The following story appeared in the Halstead Gazette sometime in 1908. It contains the account of an interview with Mr Nash, a Bootmaker, who was still working at the age of 94.
Bootmaking at 94 in 1908. Some of Mr Nash’s Recollections
'Some interesting facts connected with a bygone period can often be obtained from old gentlemen who have lived to a ripe old age, and it is fascinating to listen to some of their experiences and to hear many bits of history they are able to recall, and the changes that have taken place during their lives. In order to interest our readers a Gazette Reporter has sought an interview with a remarkable person living in North Street, Halstead, who took him back to the days long passed.
This gentleman is Mr. Nash, who lives in a house in North Street with his daughter, Mrs. J. Blyth, and at the age of 94 carries on his business of shoe-making by himself He is the father of Mr. Geo. Nash, High Street, Halstead, and is a native of the town. On being visited he readily entered into conversation with our representative, and it was remarkable to what an extent the old gentleman has all his faculties. He is only a little bit deaf. Hale, hearty and cheerful he hobbles along on a stick, and can walk a fair distance too. The old man sat on his little chair, in an old shed, in Bois Field Lane, and, when accosted, proudly said he was mending a bit of canvas to keep his "shop" warm in the winter. Several pairs of boots, ancient articles, many engineering tools, old lathes, in the manipulation of which he is an expert, were clustered around him, many of them very old fashioned tools that he had made when a boy and used since. With evident pride as well as pleasure the subject of our sketch pointed out the different uses to which these things could be put with a bright smile, and it would be no exaggeration to say that very few people except experienced engineers could make better tools.
The way he handled them showed the pride he took in them, and their interest and value to him. Some more of his curiosities were a number of guns, which dated from 80 to 90 years back. The shed, for that is what it is, stands in a garden, and the wind must howl through the old place, and in blusterous weather, by the look of it, threaten to wreck it. However, it has stood 28 years, and he sits there daily, stitching away.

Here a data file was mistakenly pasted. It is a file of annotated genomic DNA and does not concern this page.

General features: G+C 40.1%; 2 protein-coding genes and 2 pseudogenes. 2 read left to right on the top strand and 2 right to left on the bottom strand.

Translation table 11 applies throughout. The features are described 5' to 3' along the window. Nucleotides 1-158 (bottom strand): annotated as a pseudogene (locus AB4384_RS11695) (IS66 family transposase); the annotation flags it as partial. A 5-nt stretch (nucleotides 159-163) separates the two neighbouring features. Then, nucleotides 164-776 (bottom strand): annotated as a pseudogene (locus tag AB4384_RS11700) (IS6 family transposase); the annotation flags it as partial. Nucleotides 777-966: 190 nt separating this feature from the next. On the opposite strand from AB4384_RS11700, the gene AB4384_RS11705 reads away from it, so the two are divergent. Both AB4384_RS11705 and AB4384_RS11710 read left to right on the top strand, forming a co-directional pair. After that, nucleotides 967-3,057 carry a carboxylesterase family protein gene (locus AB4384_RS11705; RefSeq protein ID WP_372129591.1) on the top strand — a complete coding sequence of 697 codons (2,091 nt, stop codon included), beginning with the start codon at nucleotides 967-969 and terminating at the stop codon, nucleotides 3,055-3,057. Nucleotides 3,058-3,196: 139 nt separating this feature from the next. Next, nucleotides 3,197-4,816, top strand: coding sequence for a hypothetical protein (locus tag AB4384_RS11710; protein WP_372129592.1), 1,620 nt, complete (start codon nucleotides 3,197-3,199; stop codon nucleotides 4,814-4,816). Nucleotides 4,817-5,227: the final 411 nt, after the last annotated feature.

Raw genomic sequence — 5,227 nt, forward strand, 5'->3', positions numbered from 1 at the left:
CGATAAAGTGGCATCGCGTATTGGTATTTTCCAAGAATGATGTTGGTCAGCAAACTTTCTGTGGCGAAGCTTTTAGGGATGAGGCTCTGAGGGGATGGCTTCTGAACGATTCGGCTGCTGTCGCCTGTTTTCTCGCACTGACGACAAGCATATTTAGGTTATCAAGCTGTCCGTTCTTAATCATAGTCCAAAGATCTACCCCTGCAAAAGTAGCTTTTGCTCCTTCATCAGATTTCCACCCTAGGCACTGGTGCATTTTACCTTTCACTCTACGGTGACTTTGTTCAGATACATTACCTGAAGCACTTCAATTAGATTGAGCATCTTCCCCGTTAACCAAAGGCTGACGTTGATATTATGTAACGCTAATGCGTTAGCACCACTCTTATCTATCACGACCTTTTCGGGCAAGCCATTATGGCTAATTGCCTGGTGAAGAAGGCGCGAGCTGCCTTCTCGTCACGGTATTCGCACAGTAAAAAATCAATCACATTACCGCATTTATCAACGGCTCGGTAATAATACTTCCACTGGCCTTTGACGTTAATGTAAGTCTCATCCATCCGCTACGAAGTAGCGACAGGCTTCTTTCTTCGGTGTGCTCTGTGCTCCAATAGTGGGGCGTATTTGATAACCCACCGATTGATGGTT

The old man said his father was a watchman at the Old Prison, where Messrs. Clover and Son's Flour Mills now stand. This worthy father who was also the billposter for the district was born somewhere more in the centre of the town. When our present Mr. Nash was about three years old, his family moved to North Street and used to live in a cottage there, which is now pulled down. "That was just over 90 years ago." he exclaimed. He now lives with his daughter, his wife having died during last year at the age of 91. They were married just 72 years ago. He has two daughters and two sons (of a family of ten) alive.
He was about 13 years of age when he commenced shoemaking. "I had engineering in my mind," he said with a twinkle in his eye.' During my shoemaking career, I was a gunsmith as well," he said, "and had done scores, well, hundreds of guns for people living in the district for miles around." He had an old scissors grinder, and he used to earn a little with that. Questioned as to the old "lock up" he said he could not remember how old he was when it was pulled down, but he had often seen men taken to be imprisoned there. "They used to give them as much as 18 months imprisonment." he said.